Imagine a group of people on a mission, for instance to colonize another planet. Let’s say we give them all cognitive enhancement A. This changes how they do their jobs, sometimes in unexpected ways. Then we develop cognitive enhancement B—but to design B we have to redefine the user as user+A and take into account the changes in the mission operation due to A. Once again, B changes not only their minds but also how they do their jobs, sometimes in unexpected ways. Now we design computer interface 2, but to do that we have to redefine human factors and HCI for users with cognitive enhancement B and the usage is for the new B-enhanced mission. Computer interface 2 also changes how they do their job, sometimes in unexpected ways. And so on.
It seems that the difficulty and rate of change will be increasing for human factors and interface design, however there is one counterargument against difficulty. One of the limitations of modeling or observing an interaction is that the internal mechanisms of the human behavior are largely unknown . But, we will know most of the internal mechanisms of posthumans and AIs. However, human factors will need to be equipped with sufficiently advanced tools for modeling and predicting posthuman behavior in a context even if the design of the posthuman or AI is known.
Human factors may also have to adapt to additional feedback loops, such as when the designers of technology are themselves posthumans who are potentially also being rapidly updated. Hopefully, this will lead to a trend towards better predictions of effects of technological change and/or faster dynamics to handle and redesign due to the effects.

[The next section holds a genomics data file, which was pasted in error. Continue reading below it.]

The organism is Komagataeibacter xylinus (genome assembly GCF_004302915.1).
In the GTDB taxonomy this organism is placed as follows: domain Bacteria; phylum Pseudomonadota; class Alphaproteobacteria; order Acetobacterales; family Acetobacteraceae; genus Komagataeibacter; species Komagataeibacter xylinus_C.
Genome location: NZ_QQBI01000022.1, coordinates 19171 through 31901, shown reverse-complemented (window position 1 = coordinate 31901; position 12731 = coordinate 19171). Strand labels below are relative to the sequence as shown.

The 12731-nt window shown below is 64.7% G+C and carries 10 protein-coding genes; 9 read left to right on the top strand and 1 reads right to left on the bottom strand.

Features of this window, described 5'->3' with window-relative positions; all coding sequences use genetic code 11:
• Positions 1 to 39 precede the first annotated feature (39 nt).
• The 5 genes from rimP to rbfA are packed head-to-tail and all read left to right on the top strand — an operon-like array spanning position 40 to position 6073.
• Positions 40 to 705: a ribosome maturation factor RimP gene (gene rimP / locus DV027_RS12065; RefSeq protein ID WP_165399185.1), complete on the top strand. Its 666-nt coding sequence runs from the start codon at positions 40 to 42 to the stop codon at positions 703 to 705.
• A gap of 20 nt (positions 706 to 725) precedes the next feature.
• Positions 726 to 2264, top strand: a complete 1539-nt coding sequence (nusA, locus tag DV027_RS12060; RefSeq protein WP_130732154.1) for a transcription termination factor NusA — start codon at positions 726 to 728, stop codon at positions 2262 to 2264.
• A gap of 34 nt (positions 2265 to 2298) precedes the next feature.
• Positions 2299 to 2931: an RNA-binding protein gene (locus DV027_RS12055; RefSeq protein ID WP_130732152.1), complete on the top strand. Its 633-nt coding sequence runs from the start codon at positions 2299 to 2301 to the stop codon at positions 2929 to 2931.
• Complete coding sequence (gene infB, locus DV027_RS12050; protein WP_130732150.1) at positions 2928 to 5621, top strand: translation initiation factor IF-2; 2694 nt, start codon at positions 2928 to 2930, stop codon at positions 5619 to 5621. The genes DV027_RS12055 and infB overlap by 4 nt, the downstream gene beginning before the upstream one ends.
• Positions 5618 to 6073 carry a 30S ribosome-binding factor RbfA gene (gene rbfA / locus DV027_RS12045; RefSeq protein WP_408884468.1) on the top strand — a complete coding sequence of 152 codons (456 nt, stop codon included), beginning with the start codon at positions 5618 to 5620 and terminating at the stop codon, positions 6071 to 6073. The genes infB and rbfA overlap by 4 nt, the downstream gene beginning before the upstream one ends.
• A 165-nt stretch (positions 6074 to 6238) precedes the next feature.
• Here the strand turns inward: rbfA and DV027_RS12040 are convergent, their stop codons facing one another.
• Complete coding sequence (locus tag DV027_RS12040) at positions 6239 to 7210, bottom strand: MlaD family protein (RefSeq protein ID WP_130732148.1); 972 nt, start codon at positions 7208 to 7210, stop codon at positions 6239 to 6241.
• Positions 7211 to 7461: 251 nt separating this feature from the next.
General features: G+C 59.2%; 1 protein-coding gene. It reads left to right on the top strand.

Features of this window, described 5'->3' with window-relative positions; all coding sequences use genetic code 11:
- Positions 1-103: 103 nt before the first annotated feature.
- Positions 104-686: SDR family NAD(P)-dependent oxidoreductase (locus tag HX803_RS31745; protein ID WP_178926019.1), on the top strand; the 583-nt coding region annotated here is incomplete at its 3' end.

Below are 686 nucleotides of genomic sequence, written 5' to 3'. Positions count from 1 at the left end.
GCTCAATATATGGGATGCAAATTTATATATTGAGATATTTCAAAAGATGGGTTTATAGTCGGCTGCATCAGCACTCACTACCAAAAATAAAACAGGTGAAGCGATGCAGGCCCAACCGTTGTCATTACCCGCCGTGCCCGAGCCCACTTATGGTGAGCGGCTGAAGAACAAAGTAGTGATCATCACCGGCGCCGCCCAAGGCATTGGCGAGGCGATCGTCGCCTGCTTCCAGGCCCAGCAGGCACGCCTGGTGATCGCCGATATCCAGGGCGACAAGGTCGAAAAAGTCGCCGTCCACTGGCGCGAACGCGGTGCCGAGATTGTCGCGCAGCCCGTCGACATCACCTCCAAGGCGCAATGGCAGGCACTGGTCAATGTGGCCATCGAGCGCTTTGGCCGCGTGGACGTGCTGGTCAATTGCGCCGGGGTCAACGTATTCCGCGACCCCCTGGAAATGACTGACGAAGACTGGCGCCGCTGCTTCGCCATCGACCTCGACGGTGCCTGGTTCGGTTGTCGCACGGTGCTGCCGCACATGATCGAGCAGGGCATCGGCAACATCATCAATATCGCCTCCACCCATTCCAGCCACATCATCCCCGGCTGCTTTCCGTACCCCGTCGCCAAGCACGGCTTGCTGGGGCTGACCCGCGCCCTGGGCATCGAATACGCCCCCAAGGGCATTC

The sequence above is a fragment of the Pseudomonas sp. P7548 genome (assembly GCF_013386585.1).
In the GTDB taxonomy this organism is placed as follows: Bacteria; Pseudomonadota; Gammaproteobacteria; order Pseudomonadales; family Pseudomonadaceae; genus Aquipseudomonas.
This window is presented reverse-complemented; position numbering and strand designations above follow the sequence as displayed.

Woods, David, and Dekker, Sidney, “Anticipating the effects of technological change: a new era of dynamics for human factors,”Theoretical Issues in Ergonomics Science, vol. 1, no. 3, pp. 272-282, 2000.
 Rouse, William B., Systems Engineering Models of Human-Machine Interaction. New York: Elsevier North Holland, 1980, pp. 129-132.
Apparently a concept I developed in my spare time in 2009, which I dubbed “posthuman factors,” is very similar to some guy’s PhD dissertation in 2010 in which he also used the term posthuman factors. (And I don’t mean everything in his dissertation, but there’s a lot of overlap.)
I recently learned of this through a Wikipedia article I discovered (created in April 2011 by user Nikiburri, subsequently deleted) called “Posthuman factors.” It has a good summary:
In general, posthuman factors addresses the intersection of design practices that includes (1) the design of posthumans, (2) designing for such posthumans, especially in safe and sustainable ways, and (3) designing the design methodologies that will supersede human-centered design (i.e., “posthuman-centered design”, or the processes of design that posthumans employ).
It cites my IEET article “Why You Should Care About (Post)Human Factors,” published Jan 8, 2010, and also claims that posthuman factors was first “articulated” by Dr. Haakon Faste in his Jan 2010 doctoral dissertation “Posthuman Factors: How Perceptual Robotic Art Will Save Humanity from Extinction.”
Most likely we were both thinking about it and writing about it at around the same time (one would assume that, as with my articles mentioned above, the writing actually started in 2009). And then there are whatever projects that lead to this particular synthesis of concepts; e.g. in my case it connects at least as far back to my attempt to describe an interface point of view for future human/robot/posthuman/etc. interactions (“Would You Still Love Me If I Was A Robot?“).
The Posthuman factors page has a link to a wikipedia page for Haakon Faste (created by the same user Nikiburri) which informs us that he is a leading figure in the field of posthuman factors and that he coined the term in 2010. But I posted this article, originally under the title, “Do We Need a Posthuman Factors Discipline?”, in December 2009 on my blog, so I guess that means I coined it first. It’s nice to know that I started a new field. And I’m pleased that at least one other person is thinking about these issues.
[Editor’s note: Haakon Faste is I believe the son of well loved Stanford prof and product design guru Rolf Faste.
Both Rolf and Haakan Faste’s publications are worth reading including Haakon’s thesis. See http://fastefoundation.org/publications/index_chronological.html and also http://www.haakonfaste.com/]
Samuel H. Kenyon is an amateur AI researcher, software engineer, interaction designer, actor, and writer. He blogs at http://synapticnulship.com/ where this post previously appeared. Republished under creative commons license.